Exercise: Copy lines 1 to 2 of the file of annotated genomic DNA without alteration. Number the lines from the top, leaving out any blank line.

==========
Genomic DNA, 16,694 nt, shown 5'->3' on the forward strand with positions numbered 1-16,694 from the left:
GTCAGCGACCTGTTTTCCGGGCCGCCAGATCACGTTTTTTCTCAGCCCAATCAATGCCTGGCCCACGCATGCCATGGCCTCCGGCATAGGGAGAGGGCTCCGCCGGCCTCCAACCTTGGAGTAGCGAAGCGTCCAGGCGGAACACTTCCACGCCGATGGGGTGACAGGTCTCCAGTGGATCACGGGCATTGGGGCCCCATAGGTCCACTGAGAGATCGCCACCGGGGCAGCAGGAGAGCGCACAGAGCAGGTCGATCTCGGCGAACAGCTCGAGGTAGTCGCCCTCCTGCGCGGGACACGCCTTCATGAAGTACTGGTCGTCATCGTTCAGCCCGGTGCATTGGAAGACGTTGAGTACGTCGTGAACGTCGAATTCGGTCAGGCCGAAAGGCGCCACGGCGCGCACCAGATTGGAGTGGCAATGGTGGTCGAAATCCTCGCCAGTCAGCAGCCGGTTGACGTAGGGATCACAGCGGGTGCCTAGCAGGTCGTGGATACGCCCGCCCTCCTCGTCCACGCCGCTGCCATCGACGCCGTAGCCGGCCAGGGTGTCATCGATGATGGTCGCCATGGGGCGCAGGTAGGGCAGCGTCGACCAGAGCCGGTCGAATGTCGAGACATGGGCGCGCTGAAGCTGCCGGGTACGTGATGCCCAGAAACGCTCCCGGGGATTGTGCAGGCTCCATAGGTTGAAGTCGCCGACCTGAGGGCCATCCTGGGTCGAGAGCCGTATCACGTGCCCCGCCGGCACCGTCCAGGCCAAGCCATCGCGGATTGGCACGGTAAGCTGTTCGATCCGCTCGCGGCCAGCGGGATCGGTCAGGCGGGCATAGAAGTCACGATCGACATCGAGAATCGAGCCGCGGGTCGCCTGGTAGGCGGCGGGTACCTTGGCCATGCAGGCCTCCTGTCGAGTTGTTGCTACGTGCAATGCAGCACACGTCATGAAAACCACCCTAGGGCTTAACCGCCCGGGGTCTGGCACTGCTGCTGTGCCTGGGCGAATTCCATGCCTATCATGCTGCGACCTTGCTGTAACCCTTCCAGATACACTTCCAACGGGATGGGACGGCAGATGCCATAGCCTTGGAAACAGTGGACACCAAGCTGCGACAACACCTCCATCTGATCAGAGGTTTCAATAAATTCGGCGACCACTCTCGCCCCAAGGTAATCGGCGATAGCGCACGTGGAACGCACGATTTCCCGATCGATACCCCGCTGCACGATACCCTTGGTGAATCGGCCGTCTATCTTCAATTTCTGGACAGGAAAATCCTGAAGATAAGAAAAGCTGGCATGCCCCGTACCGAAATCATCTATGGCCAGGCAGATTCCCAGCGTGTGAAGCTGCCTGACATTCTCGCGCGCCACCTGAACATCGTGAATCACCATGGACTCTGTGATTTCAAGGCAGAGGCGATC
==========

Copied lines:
Genomic DNA, 16,694 nt, shown 5'->3' on the forward strand with positions numbered 1-16,694 from the left:
GTCAGCGACCTGTTTTCCGGGCCGCCAGATCACGTTTTTTCTCAGCCCAATCAATGCCTGGCCCACGCATGCCATGGCCTCCGGCATAGGGAGAGGGCTCCGCCGGCCTCCAACCTTGGAGTAGCGAAGCGTCCAGGCGGAACACTTCCACGCCGATGGGGTGACAGGTCTCCAGTGGATCACGGGCATTGGGGCCCCATAGGTCCACTGAGAGATCGCCACCGGGGCAGCAGGAGAGCGCACAGAGCAGGTCGATCTCGGCGAACAGCTCGAGGTAGTCGCCCTCCTGCGCGGGACACGCCTTCATGAAGTACTGGTCGTCATCGTTCAGCCCGGTGCATTGGAAGACGTTGAGTACGTCGTGAACGTCGAATTCGGTCAGGCCGAAAGGCGCCACGGCGCGCACCAGATTGGAGTGGCAATGGTGGTCGAAATCCTCGCCAGTCAGCAGCCGGTTGACGTAGGGATCACAGCGGGTGCCTAGCAGGTCGTGGATACGCCCGCCCTCCTCGTCCACGCCGCTGCCATCGACGCCGTAGCCGGCCAGGGTGTCATCGATGATGGTCGCCATGGGGCGCAGGTAGGGCAGCGTCGACCAGAGCCGGTCGAATGTCGAGACATGGGCGCGCTGAAGCTGCCGGGTACGTGATGCCCAGAAACGCTCCCGGGGATTGTGCAGGCTCCATAGGTTGAAGTCGCCGACCTGAGGGCCATCCTGGGTCGAGAGCCGTATCACGTGCCCCGCCGGCACCGTCCAGGCCAAGCCATCGCGGATTGGCACGGTAAGCTGTTCGATCCGCTCGCGGCCAGCGGGATCGGTCAGGCGGGCATAGAAGTCACGATCGACATCGAGAATCGAGCCGCGGGTCGCCTGGTAGGCGGCGGGTACCTTGGCCATGCAGGCCTCCTGTCGAGTTGTTGCTACGTGCAATGCAGCACACGTCATGAAAACCACCCTAGGGCTTAACCGCCCGGGGTCTGGCACTGCTGCTGTGCCTGGGCGAATTCCATGCCTATCATGCTGCGACCTTGCTGTAACCCTTCCAGATACACTTCCAACGGGATGGGACGGCAGATGCCATAGCCTTGGAAACAGTGGACACCAAGCTGCGACAACACCTCCATCTGATCAGAGGTTTCAATAAATTCGGCGACCACTCTCGCCCCAAGGTAATCGGCGATAGCGCACGTGGAACGCACGATTTCCCGATCGATACCCCGCTGCACGATACCCTTGGTGAATCGGCCGTCTATCTTCAATTTCTGGACAGGAAAATCCTGAAGATAAGAAAAGCTGGCATGCCCCGTACCGAAATCATCTATGGCCAGGCAGATTCCCAGCGTGTGAAGCTGCCTGACATTCTCGCGCGCCACCTGAACATCGTGAATCACCATGGACTCTGTGATTTCAAGGCAGAGGCGATC